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IT Training Strategy

By terry.fannon ·

Could anyone please give me any tips on developing a IT Training framework document or have a sample of one?

Any help would be greatly appreciated.


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IT Training Strategy

by carollong In reply to IT Training Strategy

You will find a whole range of useful stuff at the Institute of IT Training website. For department level stuff like this, take a look at

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IT Training Strategy

by xtrainer In reply to IT Training Strategy

I was recently asked to provide a comprehensive training strategy for our IT staff. Fortunately, we are initiating massive changes in our organization and I knew this strategy should be designed to help accomplish some of those changes. As a result I developed a document with the following outline:
1. Introduction (Purpose and Scope) in which I outlined why I was producing this document, what it would include, and what would not be included.
2. Subject Areas was a list of the types of training included - in this case both technical subjects and non-technical. I had been specifically asked to make it tool-independent, so I focused on concepts. In the non-technical areas I focused on business skills (like Project Management) and interpersonal skills like Communication, and included a healthy dose of Change Mangement.
3. Delivery methods - basically kept things open to using a mixture of on-line and classroom based training, along with a statement of the need for management support for learning efforts.
4. Procurement Strategy (since I'm in government this is required).
5. Training Needs by Group was a listing of a variety of courses that specific groups needed. Groups were roughly organized by level and areas of specialization.

Hope some of this is useful!

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by the_biochemist In reply to IT Training Strategy

Over the last 5 or 6 years I have been involved in training for many different software apps both commercial windows apps like Office and windows itself down to ad-hoc in-house software solutions.

The best way to create a training framework document is (now hold the drum roll.... it's not rocket science...) to simply speak to the user with the most experience of the software within the environment it is being used and find out EXACTLY what is needed for the person to perform the necessary tasks.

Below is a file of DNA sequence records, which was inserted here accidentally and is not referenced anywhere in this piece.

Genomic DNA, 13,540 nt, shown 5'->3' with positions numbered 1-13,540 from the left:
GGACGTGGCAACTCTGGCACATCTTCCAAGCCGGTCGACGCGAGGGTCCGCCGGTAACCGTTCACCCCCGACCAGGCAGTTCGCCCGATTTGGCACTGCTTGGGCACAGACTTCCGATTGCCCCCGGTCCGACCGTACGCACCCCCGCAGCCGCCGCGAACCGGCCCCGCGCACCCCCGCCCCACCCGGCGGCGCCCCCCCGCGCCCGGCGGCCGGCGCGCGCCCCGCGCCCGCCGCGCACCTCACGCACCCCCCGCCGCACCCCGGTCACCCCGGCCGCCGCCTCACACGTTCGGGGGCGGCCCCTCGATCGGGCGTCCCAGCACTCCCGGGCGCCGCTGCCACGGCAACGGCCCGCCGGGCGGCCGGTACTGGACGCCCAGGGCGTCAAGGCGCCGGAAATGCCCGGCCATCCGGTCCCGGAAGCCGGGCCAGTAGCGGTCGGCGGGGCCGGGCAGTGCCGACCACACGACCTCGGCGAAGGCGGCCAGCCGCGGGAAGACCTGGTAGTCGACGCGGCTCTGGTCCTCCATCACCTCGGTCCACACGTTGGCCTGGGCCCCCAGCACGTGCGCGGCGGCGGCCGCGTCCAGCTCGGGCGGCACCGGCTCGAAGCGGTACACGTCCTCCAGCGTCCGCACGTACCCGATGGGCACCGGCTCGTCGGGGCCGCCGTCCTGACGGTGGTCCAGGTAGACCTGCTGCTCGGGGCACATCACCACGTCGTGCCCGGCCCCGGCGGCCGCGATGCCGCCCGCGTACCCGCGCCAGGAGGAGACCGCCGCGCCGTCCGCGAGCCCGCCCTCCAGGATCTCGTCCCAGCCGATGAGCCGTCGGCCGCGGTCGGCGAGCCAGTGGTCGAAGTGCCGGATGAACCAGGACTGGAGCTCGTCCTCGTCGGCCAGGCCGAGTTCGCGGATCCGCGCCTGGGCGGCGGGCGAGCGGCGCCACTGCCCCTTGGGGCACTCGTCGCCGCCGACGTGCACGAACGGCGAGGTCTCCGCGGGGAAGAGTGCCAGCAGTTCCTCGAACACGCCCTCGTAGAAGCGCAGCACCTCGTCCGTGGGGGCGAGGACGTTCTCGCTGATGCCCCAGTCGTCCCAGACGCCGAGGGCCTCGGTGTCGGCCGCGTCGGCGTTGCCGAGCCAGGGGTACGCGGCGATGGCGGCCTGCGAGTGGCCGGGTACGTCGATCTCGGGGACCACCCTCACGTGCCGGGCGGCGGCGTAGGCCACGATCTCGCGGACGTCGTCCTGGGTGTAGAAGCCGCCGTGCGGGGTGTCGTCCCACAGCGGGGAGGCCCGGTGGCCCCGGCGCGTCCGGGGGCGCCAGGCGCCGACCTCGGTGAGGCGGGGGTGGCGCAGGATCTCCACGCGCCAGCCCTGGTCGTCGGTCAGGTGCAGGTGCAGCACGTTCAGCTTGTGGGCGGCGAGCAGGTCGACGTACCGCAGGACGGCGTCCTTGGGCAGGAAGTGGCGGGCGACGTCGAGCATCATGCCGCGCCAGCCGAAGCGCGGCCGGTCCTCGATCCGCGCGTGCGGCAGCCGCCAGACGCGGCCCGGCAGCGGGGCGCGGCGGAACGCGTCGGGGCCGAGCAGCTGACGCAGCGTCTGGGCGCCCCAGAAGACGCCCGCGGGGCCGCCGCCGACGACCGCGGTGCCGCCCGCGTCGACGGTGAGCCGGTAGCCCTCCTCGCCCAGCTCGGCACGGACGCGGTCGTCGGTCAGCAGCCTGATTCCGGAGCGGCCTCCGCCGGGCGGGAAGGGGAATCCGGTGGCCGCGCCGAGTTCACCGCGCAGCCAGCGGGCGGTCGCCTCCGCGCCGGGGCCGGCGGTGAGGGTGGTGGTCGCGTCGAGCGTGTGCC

For example using say Excel in a large financial company...

There is little need to train the users on how to use ClipArt and WordArt however they are going to be reliant on the advanced mathematical functions and things such as copy and paste

Conversely in a school full of young students...

They are unlikely to need to know how to do complex spreadsheets with multiple pages and references pointing all over the place but would want to liven their sheets with ClipArt and WordArt.

Therefore the actual content of the training schedule is dependant on the ACTUAL NEEDS of the situation NOT the full extent of the software?s features.

So as a quick checklist:
1) Go through each of the menus and their items explaining briefly what they do and if they are going to be of use
2) Go through the range of buttons at the top of the screen explaining what they do and relating them to the menu items as appropriate
3) Explain about the 'Generic' symbols and actions such as copy and paste, print, find, replace... and explain that they work the same in nearly all applications
4) Ensure they feel comfortable with these 'basics' so that they feel at ease with the systems and start to relax as they have accomplished something with relative ease
5) Finally show them how to use the actual application WITH RESPECT TO THE TASK THEY HAVE TO PERFORM trying to ignore all of the extra bits they don't need.

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by abiedrawa In reply to IT Training Strategy

General process is well described and addresed in Microsft Solution Framework by the MSF Readiness Management Discipline. You can download it from here:

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